Mr. Cook goes on to explain how the kids shouldn’t by typified as “successes” or “failures,” because by doing so we run the risk of pigeon-holing them mentally–the result being that we don’t try as hard to push them, because to us, they already are what they are. At the end of his speech, I nod quietly, turn to Mort and tell him it’s his turn now. Mort just shakes his head “No,” and we move on.

Next, we outline our goals for the next few months. Here’s what I wrote:

A few hours in, I start to really grind. I’m constantly fighting the seductive temptation to sleep.

Go ahead, Kyle. Sleep is natural. Everyone needs it, Sleep calls.

Stop it, Sleep! Stop it! You know very well that I can’t go to sleep right now.

Oh? But I don’t. I see a jacket you could easily roll up into a ball and–

Are you serious? If you say “Sleep on the floor,” I’m going to wait until midnight tonight, then drink three Monsters and start chasing stray dogs until 6am. We’ll see how good you feel then.

No! No! Don’t! Can you imagine how tired you’d be after chasing all those dogs, though?

I…I suppose I’d be very tired.

Stray dogs are very fast.

Stray dogs are very fast. And they always know the best hiding spots.

They have to be fast–because the world doesn’t slow down for vagabonds.

No…no it…doesn’t… I fall forward and my head smacks the table again.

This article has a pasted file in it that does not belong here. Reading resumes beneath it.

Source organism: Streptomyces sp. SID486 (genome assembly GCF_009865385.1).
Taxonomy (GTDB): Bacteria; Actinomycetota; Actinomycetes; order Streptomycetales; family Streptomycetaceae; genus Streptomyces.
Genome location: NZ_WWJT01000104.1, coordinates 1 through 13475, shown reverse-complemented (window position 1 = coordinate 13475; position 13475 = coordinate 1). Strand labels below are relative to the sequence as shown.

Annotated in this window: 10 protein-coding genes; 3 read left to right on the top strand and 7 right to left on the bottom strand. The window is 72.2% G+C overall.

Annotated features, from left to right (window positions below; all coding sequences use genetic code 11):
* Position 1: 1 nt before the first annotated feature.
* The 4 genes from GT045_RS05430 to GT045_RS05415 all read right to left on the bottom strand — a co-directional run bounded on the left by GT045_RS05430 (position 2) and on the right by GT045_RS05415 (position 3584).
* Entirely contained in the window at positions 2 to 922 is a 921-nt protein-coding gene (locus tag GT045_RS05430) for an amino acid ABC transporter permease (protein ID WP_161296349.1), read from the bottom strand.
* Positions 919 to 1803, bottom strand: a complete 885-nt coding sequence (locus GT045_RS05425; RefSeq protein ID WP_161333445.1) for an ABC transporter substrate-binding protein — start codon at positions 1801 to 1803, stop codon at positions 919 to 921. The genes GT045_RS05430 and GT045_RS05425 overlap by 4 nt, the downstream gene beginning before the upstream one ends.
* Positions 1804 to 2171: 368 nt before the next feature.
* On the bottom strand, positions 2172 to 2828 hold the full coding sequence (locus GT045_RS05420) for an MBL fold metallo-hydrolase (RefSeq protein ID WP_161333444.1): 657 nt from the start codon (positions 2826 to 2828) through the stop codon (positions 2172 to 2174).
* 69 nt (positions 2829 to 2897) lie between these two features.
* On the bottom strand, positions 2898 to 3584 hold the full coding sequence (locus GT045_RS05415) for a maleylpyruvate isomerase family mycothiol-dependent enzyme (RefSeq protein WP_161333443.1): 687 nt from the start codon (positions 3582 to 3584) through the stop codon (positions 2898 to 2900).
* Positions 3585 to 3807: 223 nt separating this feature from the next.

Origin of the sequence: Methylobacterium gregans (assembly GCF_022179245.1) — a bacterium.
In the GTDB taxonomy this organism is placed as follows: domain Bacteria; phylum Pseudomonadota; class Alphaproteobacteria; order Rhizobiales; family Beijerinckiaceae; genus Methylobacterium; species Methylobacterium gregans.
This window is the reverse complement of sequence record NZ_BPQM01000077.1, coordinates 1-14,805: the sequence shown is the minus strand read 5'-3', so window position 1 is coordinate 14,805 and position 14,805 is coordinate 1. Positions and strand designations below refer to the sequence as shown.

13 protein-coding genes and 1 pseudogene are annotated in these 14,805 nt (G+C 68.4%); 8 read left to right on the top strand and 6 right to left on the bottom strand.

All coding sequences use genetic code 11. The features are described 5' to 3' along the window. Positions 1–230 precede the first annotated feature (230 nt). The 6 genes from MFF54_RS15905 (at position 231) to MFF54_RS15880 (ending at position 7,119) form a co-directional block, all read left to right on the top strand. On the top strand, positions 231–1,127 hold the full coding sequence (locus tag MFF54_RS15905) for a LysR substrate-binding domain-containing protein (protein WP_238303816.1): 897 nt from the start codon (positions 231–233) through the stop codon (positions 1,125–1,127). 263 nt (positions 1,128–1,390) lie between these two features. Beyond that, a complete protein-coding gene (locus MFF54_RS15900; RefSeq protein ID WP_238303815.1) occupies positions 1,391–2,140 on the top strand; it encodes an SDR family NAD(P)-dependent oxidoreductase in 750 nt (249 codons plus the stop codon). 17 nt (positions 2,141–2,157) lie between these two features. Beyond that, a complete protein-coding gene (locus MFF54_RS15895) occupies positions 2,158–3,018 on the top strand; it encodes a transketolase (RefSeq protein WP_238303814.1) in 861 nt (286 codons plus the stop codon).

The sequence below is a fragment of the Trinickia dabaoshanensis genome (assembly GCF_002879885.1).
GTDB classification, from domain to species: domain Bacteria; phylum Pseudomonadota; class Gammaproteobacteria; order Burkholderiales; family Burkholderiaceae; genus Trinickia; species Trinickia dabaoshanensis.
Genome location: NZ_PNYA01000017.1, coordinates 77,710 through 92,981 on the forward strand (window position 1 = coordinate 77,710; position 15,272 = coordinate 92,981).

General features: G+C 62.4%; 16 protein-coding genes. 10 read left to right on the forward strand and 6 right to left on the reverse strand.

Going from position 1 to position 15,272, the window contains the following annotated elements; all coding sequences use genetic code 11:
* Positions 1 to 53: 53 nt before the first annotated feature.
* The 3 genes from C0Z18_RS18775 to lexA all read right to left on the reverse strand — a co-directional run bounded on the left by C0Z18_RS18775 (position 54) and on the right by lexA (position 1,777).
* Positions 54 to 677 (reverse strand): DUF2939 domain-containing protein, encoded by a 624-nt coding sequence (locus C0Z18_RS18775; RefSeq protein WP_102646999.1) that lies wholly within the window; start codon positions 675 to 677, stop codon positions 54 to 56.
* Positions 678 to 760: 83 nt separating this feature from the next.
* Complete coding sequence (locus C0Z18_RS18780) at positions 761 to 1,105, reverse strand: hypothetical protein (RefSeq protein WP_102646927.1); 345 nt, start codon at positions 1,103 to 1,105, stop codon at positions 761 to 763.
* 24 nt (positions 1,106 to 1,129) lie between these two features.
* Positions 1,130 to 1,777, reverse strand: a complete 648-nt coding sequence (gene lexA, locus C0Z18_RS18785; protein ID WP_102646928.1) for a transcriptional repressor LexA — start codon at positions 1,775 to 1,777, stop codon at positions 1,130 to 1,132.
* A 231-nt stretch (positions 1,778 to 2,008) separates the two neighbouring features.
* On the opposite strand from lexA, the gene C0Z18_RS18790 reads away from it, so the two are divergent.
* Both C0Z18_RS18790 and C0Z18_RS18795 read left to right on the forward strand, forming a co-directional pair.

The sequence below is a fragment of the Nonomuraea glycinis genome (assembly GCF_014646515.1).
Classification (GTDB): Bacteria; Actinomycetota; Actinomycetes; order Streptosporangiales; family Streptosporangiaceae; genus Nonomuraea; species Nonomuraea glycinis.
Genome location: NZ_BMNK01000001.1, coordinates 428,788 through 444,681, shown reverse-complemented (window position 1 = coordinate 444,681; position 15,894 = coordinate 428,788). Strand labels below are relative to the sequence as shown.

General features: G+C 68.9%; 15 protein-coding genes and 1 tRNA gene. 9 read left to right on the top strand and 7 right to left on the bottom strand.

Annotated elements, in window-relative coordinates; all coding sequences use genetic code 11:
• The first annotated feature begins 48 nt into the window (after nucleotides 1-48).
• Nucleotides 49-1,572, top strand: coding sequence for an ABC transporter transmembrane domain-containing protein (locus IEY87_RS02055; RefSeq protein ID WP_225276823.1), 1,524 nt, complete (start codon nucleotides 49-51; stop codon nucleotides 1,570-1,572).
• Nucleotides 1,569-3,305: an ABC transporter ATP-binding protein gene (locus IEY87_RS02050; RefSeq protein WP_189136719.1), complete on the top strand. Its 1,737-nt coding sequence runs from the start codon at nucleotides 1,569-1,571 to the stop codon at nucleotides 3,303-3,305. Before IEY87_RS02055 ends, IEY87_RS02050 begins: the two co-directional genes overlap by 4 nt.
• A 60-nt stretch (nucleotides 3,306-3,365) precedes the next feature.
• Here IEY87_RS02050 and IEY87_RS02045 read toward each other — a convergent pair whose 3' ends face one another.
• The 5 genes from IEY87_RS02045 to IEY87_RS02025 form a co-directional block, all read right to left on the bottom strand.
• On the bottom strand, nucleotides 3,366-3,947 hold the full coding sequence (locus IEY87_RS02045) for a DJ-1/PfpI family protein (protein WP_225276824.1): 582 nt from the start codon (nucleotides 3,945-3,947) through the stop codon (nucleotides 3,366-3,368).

“Salt and pepper!” I yell and sit back up, holding my head. “Damn it.”

“Kyle, seriously,” Mr. Cook says.

“Bruise City!” I say, pointing to my forehead, which will soon be renamed Bruise City. I start to eye the coat that Sleep showed me. I then allow my vision to drift to a shady spot under a table on the far side of the room. “Mr. Cook, may I ask a question?”

“Go ahead,” he says, completely exasperated.

“Will there be a nap time today? Because I am very tired and I–”

“–Get out.” Mr. Cook interjects.

“Get out?”

“Get out. Get out of here.”

“Am I fired?”

“Get out.”

“Okay, so I’m not fired. I’m not fired, right?” I gather my things and begin to make my way to the door. Mr. Cook is standing at the head of the table with a clipboard holding our agenda for the day.

“Please leave, Mr. Irion.”

A little concerned now, “Okay, well, I’m just going to reach my arms out here–” I open my arms to hug Mr. Cook “–and I’m just going to let ’em fall where they fall, and if they land in a place that makes us best friends then that’s just fantastic–and we don’t fire best fr–”

“Oh my god, Kyle, get the hell out of here before I call campus security.”

“Okay, okay. I’m out.” I grab some pens off the table and turn to address everyone before I walk out. “These are my birthday presents, understand? These are my birthday presents from all of you since you didn’t get me anything else.” Will looks like he’s about to say something, but Mrs. Rodriguez holds her hand to him to gesture silence. “Goodbye, everyone,” I say. “I’m sorry you didn’t get to say your successes and failures today, Mort.”

Mort stares at me blankly then then puts a few pens in his right hip pocket.

I really hope I can make the football team.

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2 Responses to “Training Day.”

  1. greenchikin February 8, 2010 at 12:53 pm #

    When i read the title, i was certain i was in for a tale of our gym exploits together! Alas, I was mistaken.

  2. Mrs. Rodriguez May 29, 2010 at 8:40 pm #

    Mort…ahhhhh!